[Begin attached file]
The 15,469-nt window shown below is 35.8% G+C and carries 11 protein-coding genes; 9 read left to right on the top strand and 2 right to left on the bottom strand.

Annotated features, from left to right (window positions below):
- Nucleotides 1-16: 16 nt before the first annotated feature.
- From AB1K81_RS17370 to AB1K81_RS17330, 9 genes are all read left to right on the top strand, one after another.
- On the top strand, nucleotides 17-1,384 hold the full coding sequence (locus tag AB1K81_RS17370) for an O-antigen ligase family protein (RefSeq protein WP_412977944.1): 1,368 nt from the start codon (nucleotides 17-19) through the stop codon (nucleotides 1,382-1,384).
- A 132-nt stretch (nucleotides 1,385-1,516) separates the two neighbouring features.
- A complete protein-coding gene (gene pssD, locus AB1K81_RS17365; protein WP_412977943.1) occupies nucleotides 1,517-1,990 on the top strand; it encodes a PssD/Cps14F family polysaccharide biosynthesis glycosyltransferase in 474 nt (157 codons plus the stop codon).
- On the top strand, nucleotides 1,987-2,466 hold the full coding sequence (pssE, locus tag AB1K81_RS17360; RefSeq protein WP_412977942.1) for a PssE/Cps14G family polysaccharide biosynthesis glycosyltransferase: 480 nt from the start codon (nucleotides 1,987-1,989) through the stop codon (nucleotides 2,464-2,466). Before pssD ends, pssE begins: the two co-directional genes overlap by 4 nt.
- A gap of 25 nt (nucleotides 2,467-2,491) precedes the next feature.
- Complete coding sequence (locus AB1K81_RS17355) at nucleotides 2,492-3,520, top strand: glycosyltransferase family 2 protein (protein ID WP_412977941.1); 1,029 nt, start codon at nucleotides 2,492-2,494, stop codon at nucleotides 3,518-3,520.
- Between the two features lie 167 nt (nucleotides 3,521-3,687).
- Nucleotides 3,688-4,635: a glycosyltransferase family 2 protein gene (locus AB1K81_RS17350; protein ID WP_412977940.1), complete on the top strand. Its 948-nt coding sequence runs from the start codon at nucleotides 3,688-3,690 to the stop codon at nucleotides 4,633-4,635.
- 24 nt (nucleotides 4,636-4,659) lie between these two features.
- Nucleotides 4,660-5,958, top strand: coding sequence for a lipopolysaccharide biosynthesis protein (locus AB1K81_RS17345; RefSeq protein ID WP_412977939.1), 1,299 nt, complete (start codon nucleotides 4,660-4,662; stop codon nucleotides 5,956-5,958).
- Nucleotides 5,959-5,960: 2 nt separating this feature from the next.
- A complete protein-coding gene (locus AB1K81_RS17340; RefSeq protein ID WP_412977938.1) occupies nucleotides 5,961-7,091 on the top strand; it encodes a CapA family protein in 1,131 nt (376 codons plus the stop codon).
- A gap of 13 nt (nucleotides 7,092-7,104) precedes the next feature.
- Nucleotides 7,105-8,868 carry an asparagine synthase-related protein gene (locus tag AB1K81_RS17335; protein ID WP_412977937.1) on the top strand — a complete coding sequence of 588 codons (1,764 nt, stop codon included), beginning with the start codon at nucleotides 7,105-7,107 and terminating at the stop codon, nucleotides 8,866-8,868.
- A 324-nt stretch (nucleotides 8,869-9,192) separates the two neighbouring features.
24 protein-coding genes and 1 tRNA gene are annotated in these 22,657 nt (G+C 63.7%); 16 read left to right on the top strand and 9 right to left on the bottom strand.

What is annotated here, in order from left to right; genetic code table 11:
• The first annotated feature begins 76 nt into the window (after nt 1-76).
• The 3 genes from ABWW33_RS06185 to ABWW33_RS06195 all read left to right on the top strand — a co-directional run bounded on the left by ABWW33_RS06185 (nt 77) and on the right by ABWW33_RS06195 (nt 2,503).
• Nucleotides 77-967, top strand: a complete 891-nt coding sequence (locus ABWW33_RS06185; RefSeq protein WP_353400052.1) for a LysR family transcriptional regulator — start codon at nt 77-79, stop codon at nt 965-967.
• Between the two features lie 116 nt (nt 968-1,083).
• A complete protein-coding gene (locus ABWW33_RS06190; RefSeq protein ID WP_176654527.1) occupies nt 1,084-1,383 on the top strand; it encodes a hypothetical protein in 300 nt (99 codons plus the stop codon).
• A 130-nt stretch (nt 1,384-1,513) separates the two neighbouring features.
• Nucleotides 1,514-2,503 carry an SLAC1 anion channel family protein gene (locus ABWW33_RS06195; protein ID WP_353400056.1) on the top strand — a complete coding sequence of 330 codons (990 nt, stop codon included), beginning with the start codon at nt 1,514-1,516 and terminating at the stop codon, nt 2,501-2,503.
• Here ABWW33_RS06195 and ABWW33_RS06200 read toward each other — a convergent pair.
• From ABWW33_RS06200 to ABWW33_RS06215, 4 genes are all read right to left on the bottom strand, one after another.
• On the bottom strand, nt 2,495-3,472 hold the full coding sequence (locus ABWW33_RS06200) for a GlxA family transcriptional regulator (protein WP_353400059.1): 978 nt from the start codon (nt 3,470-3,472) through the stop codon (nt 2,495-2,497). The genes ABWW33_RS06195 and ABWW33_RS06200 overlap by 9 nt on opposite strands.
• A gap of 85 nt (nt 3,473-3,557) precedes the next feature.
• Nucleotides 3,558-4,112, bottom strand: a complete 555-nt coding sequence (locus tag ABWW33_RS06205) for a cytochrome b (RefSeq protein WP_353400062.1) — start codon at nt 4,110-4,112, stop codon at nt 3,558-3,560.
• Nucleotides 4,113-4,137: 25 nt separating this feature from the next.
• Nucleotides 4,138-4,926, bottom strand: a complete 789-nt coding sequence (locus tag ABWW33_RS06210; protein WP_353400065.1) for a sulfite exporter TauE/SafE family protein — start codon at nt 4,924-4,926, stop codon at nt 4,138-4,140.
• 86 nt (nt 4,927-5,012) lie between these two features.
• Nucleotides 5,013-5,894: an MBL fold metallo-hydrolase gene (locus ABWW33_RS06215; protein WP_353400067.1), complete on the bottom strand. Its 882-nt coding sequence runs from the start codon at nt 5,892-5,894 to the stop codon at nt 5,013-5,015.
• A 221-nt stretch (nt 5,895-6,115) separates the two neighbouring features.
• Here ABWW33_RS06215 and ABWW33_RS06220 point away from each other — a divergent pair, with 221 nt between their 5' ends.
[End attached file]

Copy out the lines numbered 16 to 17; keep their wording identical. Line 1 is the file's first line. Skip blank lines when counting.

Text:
- A complete protein-coding gene (locus AB1K81_RS17340; RefSeq protein ID WP_412977938.1) occupies nucleotides 5,961-7,091 on the top strand; it encodes a CapA family protein in 1,131 nt (376 codons plus the stop codon).
- A gap of 13 nt (nucleotides 7,092-7,104) precedes the next feature.